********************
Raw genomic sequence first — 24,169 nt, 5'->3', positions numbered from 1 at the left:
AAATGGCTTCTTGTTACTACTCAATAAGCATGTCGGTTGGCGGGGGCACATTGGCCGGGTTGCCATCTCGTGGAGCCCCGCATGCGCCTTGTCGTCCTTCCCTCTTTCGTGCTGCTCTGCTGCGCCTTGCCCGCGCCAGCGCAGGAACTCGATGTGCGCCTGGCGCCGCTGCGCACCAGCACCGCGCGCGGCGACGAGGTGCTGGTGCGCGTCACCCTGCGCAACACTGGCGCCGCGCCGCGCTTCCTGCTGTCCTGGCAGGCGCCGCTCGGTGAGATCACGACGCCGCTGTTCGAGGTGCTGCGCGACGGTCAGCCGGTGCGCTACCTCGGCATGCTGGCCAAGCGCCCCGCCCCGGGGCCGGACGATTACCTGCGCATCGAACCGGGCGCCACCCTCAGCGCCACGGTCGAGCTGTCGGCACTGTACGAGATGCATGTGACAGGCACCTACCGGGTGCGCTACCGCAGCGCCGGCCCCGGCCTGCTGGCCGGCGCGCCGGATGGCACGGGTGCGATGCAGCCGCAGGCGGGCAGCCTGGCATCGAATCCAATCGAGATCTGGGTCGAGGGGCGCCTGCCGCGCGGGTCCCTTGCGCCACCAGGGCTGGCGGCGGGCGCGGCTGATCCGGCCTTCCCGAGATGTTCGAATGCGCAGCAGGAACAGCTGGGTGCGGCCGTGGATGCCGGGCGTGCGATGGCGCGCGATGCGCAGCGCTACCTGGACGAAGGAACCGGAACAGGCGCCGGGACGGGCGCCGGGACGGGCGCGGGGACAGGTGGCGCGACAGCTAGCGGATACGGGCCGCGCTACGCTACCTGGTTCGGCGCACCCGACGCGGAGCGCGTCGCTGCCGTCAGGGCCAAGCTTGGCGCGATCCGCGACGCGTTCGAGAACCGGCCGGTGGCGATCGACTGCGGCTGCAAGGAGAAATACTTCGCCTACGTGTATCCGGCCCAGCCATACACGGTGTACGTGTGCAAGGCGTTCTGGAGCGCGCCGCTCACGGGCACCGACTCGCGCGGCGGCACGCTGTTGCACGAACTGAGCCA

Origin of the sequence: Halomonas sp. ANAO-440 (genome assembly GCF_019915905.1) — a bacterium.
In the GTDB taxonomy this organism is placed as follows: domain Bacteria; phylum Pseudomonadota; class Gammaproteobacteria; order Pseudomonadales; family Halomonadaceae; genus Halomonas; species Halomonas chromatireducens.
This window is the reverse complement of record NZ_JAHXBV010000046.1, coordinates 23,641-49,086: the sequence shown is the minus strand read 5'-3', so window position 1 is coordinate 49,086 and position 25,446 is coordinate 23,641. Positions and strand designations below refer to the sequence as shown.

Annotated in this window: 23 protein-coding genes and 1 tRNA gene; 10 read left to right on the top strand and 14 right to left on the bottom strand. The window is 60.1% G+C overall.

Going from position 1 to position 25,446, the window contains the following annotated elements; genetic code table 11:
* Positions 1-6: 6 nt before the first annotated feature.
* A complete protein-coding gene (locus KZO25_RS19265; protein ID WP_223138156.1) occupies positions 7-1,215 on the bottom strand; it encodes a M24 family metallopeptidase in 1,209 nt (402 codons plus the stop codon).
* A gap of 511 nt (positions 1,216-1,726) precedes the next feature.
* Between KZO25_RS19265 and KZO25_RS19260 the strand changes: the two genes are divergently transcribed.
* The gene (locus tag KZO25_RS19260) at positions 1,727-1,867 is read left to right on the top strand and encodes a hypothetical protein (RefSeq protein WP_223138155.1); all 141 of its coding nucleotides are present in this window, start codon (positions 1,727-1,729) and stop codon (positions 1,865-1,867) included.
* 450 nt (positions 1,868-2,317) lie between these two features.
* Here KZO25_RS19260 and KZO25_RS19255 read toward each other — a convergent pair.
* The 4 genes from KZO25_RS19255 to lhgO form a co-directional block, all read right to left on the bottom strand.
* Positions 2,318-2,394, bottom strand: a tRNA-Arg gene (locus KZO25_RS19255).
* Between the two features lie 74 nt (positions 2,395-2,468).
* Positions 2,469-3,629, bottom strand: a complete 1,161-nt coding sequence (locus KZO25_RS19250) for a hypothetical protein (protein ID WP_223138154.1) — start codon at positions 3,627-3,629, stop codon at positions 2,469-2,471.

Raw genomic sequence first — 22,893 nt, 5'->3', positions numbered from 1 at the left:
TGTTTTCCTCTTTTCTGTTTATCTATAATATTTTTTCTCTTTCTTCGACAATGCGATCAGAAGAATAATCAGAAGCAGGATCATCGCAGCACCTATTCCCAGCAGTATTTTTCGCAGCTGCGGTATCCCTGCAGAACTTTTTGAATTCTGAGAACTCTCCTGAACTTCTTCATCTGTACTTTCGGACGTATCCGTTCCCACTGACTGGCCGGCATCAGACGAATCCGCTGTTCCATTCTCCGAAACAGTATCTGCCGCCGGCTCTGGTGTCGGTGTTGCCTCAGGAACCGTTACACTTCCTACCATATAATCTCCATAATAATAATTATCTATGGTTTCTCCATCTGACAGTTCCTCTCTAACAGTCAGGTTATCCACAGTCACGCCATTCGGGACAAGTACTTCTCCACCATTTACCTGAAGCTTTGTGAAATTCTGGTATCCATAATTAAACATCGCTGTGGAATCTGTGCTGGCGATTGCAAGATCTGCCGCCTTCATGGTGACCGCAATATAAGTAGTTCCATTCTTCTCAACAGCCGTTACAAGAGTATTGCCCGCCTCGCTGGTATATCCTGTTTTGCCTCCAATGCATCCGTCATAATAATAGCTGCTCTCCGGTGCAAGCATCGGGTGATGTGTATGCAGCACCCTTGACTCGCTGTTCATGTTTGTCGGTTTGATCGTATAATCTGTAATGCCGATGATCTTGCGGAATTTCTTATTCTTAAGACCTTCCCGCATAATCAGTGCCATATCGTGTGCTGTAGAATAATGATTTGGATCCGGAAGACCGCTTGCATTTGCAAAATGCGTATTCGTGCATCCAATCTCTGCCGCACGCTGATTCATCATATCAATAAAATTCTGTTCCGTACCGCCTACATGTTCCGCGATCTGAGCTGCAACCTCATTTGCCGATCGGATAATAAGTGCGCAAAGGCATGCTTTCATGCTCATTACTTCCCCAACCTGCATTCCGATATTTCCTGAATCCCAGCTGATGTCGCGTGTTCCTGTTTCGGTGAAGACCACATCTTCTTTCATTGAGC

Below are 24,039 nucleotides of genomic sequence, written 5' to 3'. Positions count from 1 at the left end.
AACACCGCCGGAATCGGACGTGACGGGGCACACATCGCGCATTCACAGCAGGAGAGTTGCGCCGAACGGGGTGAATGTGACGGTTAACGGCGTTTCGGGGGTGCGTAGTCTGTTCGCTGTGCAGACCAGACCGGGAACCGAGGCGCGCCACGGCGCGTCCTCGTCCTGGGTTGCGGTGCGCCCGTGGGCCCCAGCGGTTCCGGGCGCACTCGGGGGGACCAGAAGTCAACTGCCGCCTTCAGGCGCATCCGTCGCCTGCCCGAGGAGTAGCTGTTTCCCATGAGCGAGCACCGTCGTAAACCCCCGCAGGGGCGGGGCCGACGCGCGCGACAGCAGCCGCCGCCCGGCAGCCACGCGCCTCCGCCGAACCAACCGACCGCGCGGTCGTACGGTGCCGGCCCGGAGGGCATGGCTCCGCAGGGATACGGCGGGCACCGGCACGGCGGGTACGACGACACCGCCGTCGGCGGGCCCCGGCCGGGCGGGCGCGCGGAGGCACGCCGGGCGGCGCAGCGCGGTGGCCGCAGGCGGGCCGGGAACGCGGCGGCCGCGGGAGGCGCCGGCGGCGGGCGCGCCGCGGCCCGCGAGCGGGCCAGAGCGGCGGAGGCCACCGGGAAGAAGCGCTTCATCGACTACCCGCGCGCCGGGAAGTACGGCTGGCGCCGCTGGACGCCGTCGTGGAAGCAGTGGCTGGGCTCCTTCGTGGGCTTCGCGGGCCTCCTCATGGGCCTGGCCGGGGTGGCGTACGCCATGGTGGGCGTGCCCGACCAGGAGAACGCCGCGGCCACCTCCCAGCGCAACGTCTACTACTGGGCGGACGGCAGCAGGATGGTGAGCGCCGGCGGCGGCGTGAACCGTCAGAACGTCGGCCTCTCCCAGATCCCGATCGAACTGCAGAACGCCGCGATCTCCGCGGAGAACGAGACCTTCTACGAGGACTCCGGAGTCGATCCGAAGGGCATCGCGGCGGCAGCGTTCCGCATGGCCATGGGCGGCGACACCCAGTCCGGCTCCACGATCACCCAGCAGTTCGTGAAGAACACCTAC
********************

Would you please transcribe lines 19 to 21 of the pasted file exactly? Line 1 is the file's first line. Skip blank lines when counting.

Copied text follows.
Raw genomic sequence first — 22,893 nt, 5'->3', positions numbered from 1 at the left:
TGTTTTCCTCTTTTCTGTTTATCTATAATATTTTTTCTCTTTCTTCGACAATGCGATCAGAAGAATAATCAGAAGCAGGATCATCGCAGCACCTATTCCCAGCAGTATTTTTCGCAGCTGCGGTATCCCTGCAGAACTTTTTGAATTCTGAGAACTCTCCTGAACTTCTTCATCTGTACTTTCGGACGTATCCGTTCCCACTGACTGGCCGGCATCAGACGAATCCGCTGTTCCATTCTCCGAAACAGTATCTGCCGCCGGCTCTGGTGTCGGTGTTGCCTCAGGAACCGTTACACTTCCTACCATATAATCTCCATAATAATAATTATCTATGGTTTCTCCATCTGACAGTTCCTCTCTAACAGTCAGGTTATCCACAGTCACGCCATTCGGGACAAGTACTTCTCCACCATTTACCTGAAGCTTTGTGAAATTCTGGTATCCATAATTAAACATCGCTGTGGAATCTGTGCTGGCGATTGCAAGATCTGCCGCCTTCATGGTGACCGCAATATAAGTAGTTCCATTCTTCTCAACAGCCGTTACAAGAGTATTGCCCGCCTCGCTGGTATATCCTGTTTTGCCTCCAATGCATCCGTCATAATAATAGCTGCTCTCCGGTGCAAGCATCGGGTGATGTGTATGCAGCACCCTTGACTCGCTGTTCATGTTTGTCGGTTTGATCGTATAATCTGTAATGCCGATGATCTTGCGGAATTTCTTATTCTTAAGACCTTCCCGCATAATCAGTGCCATATCGTGTGCTGTAGAATAATGATTTGGATCCGGAAGACCGCTTGCATTTGCAAAATGCGTATTCGTGCATCCAATCTCTGCCGCACGCTGATTCATCATATCAATAAAATTCTGTTCCGTACCGCCTACATGTTCCGCGATCTGAGCTGCAACCTCATTTGCCGATCGGATAATAAGTGCGCAAAGGCATGCTTTCATGCTCATTACTTCCCCAACCTGCATTCCGATATTTCCTGAATCCCAGCTGATGTCGCGTGTTCCTGTTTCGGTGAAGACCACATCTTCTTTCATTGAGC

Below are 24,039 nucleotides of genomic sequence, written 5' to 3'. Positions count from 1 at the left end.